Australia is big, so perhaps it’s no surprise that 60% of working Australians drive a car to work each day. The distance between major towns and cities is huge; however, when you consider that the majority of those drivers live in major capital cities, it could begin to seem a little strange. This article looks at the numbers for transportation efficiency, comparing how we travel to work.

With greater environmental awareness, many people are becoming concerned with their energy use, and personal carbon footprint. This article looks at transportation options in our cities, and estimates how much energy is being used in a typical journey.

*The examples do not include any extra food required to for transportation that could be considered exercise.

The inner city office worker

Distance to CBD: 5-10km
Transport options: Car, bus, tram, train, bicycle, walking

People living closest to the city centres generally have the greatest number of transport options available, as most transport networks, including roads, radiate from a central hub. The closer to the spoke of the hub, the closer the transport routes are to any given point.

Personal transport

Some people prefer the convenience of leaving home when they wish in order to arrive where they need to be in their own time. Personal transport options can mean walking, cycling or driving. Only driving a car or motorcycle offer the option of taking extra passengers.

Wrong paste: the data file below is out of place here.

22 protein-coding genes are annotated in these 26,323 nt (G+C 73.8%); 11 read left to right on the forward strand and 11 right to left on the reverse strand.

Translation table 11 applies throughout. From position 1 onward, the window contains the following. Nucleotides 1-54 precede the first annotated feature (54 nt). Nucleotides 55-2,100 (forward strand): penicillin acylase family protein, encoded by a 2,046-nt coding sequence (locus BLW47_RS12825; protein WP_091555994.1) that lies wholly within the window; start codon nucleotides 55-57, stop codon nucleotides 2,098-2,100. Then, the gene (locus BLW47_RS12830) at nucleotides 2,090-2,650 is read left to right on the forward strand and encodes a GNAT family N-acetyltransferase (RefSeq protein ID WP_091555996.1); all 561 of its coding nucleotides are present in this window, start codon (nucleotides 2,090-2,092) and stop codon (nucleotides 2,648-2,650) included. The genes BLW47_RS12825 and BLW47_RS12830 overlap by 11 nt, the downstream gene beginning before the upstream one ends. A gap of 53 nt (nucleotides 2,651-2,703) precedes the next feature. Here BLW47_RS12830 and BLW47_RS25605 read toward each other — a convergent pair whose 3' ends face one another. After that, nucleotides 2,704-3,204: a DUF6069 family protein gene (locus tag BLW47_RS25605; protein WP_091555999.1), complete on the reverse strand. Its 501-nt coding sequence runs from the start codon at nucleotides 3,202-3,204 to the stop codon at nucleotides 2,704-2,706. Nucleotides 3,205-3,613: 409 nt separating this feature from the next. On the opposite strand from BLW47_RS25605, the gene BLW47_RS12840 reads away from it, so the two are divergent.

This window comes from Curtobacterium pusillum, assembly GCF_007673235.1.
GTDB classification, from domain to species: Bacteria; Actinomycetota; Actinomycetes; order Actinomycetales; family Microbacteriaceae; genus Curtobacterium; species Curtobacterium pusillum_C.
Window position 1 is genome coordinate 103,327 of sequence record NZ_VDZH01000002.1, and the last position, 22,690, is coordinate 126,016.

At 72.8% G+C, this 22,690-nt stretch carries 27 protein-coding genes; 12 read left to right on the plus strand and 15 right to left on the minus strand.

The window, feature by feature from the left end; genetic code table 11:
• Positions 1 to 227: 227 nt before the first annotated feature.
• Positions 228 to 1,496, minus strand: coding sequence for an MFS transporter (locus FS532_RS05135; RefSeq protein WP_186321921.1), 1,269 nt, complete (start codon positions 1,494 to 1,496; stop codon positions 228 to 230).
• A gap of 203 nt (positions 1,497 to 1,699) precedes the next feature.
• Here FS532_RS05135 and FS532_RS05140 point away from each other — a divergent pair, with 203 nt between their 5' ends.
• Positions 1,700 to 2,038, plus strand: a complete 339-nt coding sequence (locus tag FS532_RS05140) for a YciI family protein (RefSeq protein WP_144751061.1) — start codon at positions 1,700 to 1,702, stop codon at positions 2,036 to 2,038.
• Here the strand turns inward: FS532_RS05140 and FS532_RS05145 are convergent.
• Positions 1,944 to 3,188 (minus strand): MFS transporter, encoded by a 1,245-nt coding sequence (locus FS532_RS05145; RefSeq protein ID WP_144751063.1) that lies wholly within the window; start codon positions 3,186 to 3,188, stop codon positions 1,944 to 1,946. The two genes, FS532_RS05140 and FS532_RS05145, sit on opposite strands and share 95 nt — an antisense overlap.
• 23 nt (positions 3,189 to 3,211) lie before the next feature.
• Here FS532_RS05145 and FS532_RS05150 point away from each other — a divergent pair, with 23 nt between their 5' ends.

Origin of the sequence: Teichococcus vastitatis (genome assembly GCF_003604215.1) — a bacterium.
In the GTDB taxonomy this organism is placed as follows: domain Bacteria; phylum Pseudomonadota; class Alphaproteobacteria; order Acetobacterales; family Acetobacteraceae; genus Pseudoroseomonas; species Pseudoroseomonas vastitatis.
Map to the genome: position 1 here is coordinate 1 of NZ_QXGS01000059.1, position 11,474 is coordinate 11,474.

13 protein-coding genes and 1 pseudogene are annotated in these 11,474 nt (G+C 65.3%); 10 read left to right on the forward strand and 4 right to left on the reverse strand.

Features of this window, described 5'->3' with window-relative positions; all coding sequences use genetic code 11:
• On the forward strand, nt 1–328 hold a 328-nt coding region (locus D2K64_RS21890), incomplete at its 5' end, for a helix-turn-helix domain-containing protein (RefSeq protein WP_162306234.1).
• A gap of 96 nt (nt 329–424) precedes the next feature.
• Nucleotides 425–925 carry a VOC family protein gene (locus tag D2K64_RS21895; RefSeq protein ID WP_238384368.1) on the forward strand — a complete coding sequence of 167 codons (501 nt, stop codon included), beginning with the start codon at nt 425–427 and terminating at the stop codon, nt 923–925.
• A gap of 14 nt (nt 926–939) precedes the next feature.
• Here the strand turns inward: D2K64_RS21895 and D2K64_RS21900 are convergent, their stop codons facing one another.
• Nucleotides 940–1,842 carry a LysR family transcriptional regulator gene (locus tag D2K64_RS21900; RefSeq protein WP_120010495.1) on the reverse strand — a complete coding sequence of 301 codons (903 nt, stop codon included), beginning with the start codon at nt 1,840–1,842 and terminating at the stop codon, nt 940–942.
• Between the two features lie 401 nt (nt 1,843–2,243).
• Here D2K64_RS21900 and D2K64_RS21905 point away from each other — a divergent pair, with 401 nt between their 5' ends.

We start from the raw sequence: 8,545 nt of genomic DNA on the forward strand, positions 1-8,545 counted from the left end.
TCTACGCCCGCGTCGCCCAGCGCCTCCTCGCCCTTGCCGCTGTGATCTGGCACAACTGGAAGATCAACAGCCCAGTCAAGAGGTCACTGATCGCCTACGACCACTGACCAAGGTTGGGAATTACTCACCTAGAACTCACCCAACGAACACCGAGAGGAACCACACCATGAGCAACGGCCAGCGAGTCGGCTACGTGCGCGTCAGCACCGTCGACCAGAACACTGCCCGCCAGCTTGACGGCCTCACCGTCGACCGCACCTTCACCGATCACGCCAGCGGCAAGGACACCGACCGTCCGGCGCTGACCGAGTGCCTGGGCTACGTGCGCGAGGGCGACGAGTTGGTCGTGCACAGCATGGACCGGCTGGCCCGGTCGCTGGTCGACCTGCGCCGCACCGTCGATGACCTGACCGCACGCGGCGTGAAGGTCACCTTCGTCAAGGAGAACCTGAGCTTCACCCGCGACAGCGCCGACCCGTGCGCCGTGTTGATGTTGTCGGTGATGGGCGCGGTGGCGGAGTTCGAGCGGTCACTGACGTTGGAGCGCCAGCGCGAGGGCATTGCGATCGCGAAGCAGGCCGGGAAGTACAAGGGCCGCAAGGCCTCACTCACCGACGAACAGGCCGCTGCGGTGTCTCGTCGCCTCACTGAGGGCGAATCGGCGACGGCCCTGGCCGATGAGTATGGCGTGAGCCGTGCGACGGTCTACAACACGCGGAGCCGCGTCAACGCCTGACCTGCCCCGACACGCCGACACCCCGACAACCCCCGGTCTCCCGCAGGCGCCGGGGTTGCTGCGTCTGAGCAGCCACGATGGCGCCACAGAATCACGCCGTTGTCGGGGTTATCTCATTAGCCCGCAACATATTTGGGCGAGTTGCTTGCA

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Walking & running

Workers with a commute of 5km or less from a CBD could potentially walk to work.

Costs: This will cost nothing, except possibly comfortable walking shoes which will probably cost between $100 and $200 annually.  For the fitter among us, a 10km run to work may not be out of the question; this has a similar expenditure to walking. The energy cost of running or walking shoes comes mostly from manufacturing as shown in this MIT study, as the input of energy in use comes solely (pardon the pun) from the wearer.

Health: With the benefits of walking on the body, money could even be saved on a gym membership, and possibly even health care, according to some research as described here.

An average 30 year old, according to this 1997 Study, should be able to complete a 5 KM walk at a comfortable pace in a bit less than an hour.

Estimated consumer cost: $100-200 per year (gym savings optional!)
Manufacturing energy cost: Assuming 231 working days at 10km per day, and carbon emissions of 13.6078kg per pair or trainers, total emissions per km = 0.6g/km
Operating energy cost: 0